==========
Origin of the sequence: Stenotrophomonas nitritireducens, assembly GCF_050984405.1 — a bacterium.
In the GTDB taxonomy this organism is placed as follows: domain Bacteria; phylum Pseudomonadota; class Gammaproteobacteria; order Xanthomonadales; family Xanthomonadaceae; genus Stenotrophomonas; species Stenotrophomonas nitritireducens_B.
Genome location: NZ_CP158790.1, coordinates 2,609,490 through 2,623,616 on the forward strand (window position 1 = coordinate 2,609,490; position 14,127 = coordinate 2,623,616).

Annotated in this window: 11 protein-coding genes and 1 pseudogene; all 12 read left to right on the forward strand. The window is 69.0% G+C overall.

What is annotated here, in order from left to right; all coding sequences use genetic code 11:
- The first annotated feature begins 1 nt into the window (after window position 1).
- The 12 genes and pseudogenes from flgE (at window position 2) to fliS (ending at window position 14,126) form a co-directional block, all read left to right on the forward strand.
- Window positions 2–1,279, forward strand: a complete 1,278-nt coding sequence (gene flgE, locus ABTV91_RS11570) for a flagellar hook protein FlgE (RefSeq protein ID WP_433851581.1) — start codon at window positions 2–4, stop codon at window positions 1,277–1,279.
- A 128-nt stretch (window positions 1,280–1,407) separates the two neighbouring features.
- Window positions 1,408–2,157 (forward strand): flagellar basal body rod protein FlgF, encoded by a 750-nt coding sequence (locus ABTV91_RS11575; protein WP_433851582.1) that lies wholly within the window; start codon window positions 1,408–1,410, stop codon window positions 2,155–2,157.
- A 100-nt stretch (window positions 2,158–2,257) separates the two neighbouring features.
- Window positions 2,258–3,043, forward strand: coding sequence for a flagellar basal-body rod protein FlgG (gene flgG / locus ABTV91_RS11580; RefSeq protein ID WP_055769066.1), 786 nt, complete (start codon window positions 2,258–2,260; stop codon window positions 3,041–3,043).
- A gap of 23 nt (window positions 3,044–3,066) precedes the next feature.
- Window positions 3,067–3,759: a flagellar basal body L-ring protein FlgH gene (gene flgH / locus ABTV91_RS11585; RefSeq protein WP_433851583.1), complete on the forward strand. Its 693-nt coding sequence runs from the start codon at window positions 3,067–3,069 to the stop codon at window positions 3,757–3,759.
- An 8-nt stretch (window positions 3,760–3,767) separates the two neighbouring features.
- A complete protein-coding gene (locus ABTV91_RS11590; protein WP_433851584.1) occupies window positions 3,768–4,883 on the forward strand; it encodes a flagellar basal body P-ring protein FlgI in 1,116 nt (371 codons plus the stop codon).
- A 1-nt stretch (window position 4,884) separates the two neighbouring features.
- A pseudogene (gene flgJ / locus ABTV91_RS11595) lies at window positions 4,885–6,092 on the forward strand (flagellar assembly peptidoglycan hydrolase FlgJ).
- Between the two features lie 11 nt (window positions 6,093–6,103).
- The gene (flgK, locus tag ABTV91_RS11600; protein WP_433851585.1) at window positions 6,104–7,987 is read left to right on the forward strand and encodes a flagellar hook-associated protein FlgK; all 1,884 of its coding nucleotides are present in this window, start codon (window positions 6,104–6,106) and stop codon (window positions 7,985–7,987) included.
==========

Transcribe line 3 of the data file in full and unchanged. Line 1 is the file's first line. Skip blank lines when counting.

Genome location: NZ_CP158790.1, coordinates 2,609,490 through 2,623,616 on the forward strand (window position 1 = coordinate 2,609,490; position 14,127 = coordinate 2,623,616).